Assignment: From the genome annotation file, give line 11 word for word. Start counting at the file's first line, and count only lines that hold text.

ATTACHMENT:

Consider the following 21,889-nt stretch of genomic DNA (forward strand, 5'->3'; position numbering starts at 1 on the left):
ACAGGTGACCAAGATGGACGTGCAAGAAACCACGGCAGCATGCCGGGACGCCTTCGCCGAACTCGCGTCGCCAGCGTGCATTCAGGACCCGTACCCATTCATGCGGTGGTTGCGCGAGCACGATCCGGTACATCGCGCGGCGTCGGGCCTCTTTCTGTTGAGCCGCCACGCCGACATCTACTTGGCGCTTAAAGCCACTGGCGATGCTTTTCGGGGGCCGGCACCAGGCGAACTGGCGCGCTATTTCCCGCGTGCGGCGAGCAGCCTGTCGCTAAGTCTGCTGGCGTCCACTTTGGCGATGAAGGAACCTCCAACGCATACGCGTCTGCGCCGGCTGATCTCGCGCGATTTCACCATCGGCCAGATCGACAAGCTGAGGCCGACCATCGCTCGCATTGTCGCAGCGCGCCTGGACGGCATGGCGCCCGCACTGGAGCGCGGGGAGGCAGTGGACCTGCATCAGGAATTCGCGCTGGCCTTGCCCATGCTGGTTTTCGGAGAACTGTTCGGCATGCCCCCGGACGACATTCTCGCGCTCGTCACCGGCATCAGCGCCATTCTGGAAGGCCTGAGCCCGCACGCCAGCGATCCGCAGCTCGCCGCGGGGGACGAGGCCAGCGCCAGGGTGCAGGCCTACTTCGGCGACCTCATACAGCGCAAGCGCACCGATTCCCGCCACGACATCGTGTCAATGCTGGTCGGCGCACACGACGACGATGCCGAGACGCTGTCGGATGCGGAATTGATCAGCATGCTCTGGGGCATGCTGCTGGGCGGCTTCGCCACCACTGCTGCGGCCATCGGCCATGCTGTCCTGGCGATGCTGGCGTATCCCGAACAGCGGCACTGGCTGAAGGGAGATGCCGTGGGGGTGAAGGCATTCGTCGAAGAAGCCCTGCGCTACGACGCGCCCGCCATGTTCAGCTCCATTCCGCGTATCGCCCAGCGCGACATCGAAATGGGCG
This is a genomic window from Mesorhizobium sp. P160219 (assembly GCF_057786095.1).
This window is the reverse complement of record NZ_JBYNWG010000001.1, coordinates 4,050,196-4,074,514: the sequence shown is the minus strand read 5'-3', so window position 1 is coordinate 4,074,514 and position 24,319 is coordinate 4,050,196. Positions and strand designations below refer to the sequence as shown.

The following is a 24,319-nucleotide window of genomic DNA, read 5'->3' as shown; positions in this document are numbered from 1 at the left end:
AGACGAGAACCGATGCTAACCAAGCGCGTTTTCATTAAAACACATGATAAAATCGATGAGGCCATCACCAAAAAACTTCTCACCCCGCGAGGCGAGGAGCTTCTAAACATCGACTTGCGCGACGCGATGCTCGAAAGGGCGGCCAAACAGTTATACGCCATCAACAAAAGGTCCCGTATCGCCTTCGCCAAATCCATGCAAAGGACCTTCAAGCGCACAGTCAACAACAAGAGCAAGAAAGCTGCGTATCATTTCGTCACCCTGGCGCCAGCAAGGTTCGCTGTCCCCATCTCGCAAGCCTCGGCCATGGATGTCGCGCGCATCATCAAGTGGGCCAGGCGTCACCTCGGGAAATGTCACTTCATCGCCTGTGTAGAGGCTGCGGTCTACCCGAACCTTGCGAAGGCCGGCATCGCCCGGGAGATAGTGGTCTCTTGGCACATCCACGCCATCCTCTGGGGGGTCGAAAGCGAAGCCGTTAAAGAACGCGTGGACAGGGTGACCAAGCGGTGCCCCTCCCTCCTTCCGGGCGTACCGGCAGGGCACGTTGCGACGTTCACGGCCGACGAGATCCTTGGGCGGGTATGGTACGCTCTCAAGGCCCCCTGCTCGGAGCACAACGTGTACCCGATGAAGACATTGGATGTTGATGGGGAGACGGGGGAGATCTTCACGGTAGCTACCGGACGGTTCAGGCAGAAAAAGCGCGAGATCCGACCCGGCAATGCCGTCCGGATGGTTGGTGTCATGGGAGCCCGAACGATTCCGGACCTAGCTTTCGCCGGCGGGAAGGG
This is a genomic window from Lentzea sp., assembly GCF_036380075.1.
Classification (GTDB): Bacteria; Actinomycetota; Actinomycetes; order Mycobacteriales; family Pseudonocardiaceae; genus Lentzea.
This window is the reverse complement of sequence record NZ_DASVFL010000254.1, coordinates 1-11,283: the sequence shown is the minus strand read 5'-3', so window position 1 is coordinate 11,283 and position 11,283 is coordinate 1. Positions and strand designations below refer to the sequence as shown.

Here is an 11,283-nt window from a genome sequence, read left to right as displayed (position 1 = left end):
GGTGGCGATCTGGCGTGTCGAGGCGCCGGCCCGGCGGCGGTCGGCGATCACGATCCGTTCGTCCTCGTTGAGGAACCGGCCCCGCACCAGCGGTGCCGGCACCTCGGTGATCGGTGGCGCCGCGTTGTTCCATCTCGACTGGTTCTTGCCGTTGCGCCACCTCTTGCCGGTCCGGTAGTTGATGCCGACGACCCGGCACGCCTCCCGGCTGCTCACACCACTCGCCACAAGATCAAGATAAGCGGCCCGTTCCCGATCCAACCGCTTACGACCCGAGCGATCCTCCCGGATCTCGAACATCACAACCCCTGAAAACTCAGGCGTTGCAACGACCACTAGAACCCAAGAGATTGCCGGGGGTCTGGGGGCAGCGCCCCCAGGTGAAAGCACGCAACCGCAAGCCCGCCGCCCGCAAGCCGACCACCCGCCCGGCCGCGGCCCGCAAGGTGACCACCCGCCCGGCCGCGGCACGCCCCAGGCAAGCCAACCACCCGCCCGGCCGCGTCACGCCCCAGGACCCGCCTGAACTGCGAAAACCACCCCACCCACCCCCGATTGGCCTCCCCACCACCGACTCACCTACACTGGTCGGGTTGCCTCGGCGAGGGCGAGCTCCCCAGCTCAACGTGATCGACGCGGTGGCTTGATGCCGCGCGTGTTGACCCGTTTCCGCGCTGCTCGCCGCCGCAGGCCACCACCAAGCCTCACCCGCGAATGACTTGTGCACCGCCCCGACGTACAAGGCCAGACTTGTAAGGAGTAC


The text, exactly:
GGTGGCGATCTGGCGTGTCGAGGCGCCGGCCCGGCGGCGGTCGGCGATCACGATCCGTTCGTCCTCGTTGAGGAACCGGCCCCGCACCAGCGGTGCCGGCACCTCGGTGATCGGTGGCGCCGCGTTGTTCCATCTCGACTGGTTCTTGCCGTTGCGCCACCTCTTGCCGGTCCGGTAGTTGATGCCGACGACCCGGCACGCCTCCCGGCTGCTCACACCACTCGCCACAAGATCAAGATAAGCGGCCCGTTCCCGATCCAACCGCTTACGACCCGAGCGATCCTCCCGGATCTCGAACATCACAACCCCTGAAAACTCAGGCGTTGCAACGACCACTAGAACCCAAGAGATTGCCGGGGGTCTGGGGGCAGCGCCCCCAGGTGAAAGCACGCAACCGCAAGCCCGCCGCCCGCAAGCCGACCACCCGCCCGGCCGCGGCCCGCAAGGTGACCACCCGCCCGGCCGCGGCACGCCCCAGGCAAGCCAACCACCCGCCCGGCCGCGTCACGCCCCAGGACCCGCCTGAACTGCGAAAACCACCCCACCCACCCCCGATTGGCCTCCCCACCACCGACTCACCTACACTGGTCGGGTTGCCTCGGCGAGGGCGAGCTCCCCAGCTCAACGTGATCGACGCGGTGGCTTGATGCCGCGCGTGTTGACCCGTTTCCGCGCTGCTCGCCGCCGCAGGCCACCACCAAGCCTCACCCGCGAATGACTTGTGCACCGCCCCGACGTACAAGGCCAGACTTGTAAGGAGTAC